The ethanol industry bribed your congressmen into forcing ethanol into
your car's tank. Another giant scam.
Last July was bad enough for motorists on a budget -- gasoline prices had
shot up to more than $4 a gallon. But for some the pain in the pocketbook
was about to get worse. At City Garage in Euless, Tex., for example, the
first of numerous future customers brought in an automobile whose fuel
pump was shot. A quick diagnosis determined that that particular car had
close to 18% ethanol in the fuel. For that unlucky owner, the repairs
came to nearly $900. The ethanol fun was just beginning.
City Garage manager Eric Greathouse has found that adding ethanol to the
nation's gasoline supply may be a foolish government mandate, but it has
an upside he'd rather not deal with. It's supplying his shop with a slow
but steady stream of customers whose plastic fuel intakes have been
dissolved by the blending of ethanol into our gasoline, or their fuel
pumps destroyed. The average cost of repairs is just shy of $1,000.
It gets better. Scott Morrison is the owner of the City Garage chain in
North Texas and he related the story of his technical director's run-in
with ethanol; in December he filled up his E85 Flex Fuel Chevy Suburban
at the Exxon station in Ovilla, just south of Dallas. His Suburban died
on the spot, because even an E85-equipped vehicle will not run on the
100% pure ethanol that Exxon station was pumping that day. In that case
it was not Exxon's fault but a mistake at the distribution center, and
Exxon (xom.) quickly made good for the cost of repairs.
On Jan. 16 of this year, Lexus ordered a massive recall of certain 2006
to 2008 models, including the GS Series, IS and LS sedans. According to
the recall notice, the problem is that "Ethanol fuels with low moisture
content will corrode the internal surface of the fuel rails." In layman's
terms, ethanol causes pinpoint leaks in the fuel system; when leaking
fuel catches your engine on fire, that's an exciting way to have your
insurance company buy your Lexus. Using ethanol will cost Toyota (tm.)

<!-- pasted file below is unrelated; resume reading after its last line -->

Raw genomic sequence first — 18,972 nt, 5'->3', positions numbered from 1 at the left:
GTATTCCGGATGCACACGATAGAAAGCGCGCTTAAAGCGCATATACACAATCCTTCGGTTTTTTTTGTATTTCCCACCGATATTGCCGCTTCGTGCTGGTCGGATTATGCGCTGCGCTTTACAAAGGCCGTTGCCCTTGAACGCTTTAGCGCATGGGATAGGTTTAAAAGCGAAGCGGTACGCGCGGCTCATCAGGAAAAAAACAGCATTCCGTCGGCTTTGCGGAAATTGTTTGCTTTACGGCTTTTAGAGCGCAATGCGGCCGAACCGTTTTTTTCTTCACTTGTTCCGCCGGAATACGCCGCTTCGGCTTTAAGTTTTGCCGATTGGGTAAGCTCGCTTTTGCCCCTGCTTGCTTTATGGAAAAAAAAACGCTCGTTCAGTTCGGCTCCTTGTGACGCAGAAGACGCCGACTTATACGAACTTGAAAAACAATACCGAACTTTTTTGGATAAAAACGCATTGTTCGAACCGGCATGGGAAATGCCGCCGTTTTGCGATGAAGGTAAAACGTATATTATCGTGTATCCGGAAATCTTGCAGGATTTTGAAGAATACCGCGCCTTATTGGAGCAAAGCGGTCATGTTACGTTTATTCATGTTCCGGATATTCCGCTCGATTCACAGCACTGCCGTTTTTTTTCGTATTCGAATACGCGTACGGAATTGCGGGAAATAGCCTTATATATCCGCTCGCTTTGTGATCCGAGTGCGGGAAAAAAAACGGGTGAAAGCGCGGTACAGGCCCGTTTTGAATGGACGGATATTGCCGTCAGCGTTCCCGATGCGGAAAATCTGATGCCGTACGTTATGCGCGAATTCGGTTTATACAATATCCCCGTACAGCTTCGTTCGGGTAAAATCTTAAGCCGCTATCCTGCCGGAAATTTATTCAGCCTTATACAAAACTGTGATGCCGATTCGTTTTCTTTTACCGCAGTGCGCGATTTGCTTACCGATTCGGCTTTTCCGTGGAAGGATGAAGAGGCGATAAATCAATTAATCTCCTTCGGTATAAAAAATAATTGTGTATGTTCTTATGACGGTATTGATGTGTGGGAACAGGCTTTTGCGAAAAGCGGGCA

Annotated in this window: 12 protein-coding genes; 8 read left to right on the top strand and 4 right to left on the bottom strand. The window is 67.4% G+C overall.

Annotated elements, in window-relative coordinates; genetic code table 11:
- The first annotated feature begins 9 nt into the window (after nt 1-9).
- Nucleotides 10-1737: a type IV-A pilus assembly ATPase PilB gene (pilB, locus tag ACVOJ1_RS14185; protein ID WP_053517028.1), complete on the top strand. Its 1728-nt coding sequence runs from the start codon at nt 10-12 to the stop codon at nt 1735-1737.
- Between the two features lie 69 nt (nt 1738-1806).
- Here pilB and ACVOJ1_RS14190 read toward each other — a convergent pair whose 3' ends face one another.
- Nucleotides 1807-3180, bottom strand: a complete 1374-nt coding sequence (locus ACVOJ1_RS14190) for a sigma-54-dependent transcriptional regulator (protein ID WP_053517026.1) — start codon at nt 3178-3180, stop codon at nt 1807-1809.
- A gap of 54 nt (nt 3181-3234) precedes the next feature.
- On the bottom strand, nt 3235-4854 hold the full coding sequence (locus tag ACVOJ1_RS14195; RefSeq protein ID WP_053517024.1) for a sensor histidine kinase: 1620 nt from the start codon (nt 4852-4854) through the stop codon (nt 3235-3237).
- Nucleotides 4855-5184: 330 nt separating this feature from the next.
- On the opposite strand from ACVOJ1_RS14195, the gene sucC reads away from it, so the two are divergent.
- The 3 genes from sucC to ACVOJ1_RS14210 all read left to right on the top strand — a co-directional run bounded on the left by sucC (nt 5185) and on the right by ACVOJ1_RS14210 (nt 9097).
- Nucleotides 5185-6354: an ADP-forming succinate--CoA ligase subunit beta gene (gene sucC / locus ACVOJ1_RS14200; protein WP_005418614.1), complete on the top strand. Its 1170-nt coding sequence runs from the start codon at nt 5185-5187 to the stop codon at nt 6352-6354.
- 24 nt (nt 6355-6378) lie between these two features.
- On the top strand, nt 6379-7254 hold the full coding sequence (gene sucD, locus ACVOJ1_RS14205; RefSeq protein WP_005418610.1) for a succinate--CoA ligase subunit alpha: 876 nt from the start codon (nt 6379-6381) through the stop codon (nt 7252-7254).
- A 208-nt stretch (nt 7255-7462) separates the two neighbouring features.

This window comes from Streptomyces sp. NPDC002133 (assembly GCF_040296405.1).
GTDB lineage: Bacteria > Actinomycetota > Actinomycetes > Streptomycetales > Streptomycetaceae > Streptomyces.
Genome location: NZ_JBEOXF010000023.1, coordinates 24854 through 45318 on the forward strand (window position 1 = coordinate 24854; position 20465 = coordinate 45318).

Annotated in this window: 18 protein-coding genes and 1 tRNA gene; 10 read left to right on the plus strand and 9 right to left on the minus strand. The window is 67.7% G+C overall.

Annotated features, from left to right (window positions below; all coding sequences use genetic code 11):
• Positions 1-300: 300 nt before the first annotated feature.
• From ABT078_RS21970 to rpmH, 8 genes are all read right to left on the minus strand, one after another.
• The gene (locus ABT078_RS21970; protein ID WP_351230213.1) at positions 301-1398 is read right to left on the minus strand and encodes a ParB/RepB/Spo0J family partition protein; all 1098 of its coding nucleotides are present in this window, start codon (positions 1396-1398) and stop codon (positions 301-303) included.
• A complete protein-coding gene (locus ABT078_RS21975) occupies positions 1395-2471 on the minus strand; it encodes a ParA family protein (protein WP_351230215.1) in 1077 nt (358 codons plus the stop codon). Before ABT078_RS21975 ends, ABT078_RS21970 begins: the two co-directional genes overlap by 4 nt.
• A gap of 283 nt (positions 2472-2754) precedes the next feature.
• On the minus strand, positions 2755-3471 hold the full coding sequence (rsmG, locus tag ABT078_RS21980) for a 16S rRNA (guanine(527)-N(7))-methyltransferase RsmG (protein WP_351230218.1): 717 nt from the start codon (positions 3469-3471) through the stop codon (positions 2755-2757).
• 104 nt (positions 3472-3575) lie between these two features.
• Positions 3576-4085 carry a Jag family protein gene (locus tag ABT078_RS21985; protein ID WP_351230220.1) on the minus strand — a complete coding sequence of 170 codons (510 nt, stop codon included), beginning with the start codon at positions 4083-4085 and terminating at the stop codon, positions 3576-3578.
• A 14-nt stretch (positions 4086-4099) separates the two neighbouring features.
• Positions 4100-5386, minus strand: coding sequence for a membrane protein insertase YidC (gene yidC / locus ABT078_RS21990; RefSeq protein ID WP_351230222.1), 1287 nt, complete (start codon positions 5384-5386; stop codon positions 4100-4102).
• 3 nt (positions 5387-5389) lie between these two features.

An Unpublicized Trend
Though the media is ignoring it, one can easily find many stories on BMW
(BMWG.DE) blogs relating similar problems with fuel systems damaged by
the use of ethanol. Certainly that was the case with Christi Jordan and
her 2007 Mini. For weeks it was difficult to start; Moritz BMW in
Arlington, Tex., inspected it and found severe carbon buildup inside the
engine. On her second trip to the mechanics they decided to test the
ethanol content of Christi's fuel and found it was much higher than the
federally mandated limit of 10%. This time the fuel pump had been
destroyed by the ethanol. The repair bill came to $1,200: As in all cases
where vehicles are damaged by ethanol, legally the factory warranty no
Jim Keppler, Moritz's fixed operations director, said he's had at least
10 other cases of ethanol poisoning in Minis over the past six months.
Christi was one of the lucky ones; Moritz covered her repairs. But
there's no telling how many motorists across the nation have had to pay
for fuel pumps, or fuel systems, that ethanol damaged. Most were probably
unaware of the real culprit behind the breakdown, because virtually no
repair shop tests the level of ethanol in the gasoline when these fuel
system problems occur.
And there are active lawsuits from boat owners; ethanol broke down the
resins in their fiberglass gas tanks, destroying their marine engines.
Additionally, those who deal in small gas engines for lawnmowers, edgers,
and weedeaters have quickly learned that, as Briggs & Stratton's (bgg.)
Web site warns, "Ethanol-blended gasoline can attract moisture, which
leads to separation and formation of acids during storage. Acidic
gasoline can damage the fuel system of an engine while in storage. B&S
strongly recommends removing ethanol-blended fuels from engine during
Like motorists, if landscaping tool owners put gasoline with more than
10% ethanol in their small engines, that immediately voids any factory
warranties. In the case of the Lexus recall, using just a 10% ethanol
blend was found to be destroying many of these engines also.
Another Government-Mandated Mistake
It now appears that in just a few years since the government forced
ethanol use on the country, engine and fuel system failures caused by
ethanol are causing major damage to more and more new and used vehicles.
This means the hapless owners are not only paying for snake oil in lower
fuel efficiency and more smog, but pay again when it damages their
vehicles and lawn mowers.
Pushed into it by the corn growers' and ethanol refiners' lobbying
organizations, today the EPA is starting to go through the public comment
phase on increasing the level of ethanol in our gasoline from 10% to 15%.
Time and time again we have heard from these groups, who now claim that
there is zero scientific evidence that a 15% blend of ethanol would do
any damage whatsoever if the mandate for ethanol were raised. As with all
statements made by vested interests, few outsiders have actually taken
the time to look and find out whether this statement was true.
In fact, it's false.
Not one mechanic I've spoken with said they would be comfortable with a
15% blend of ethanol in their personal car. However, most suggest that if
the government moves the ethanol mandate to 15%, it will be the dawn of a
new golden age for auto mechanics' income.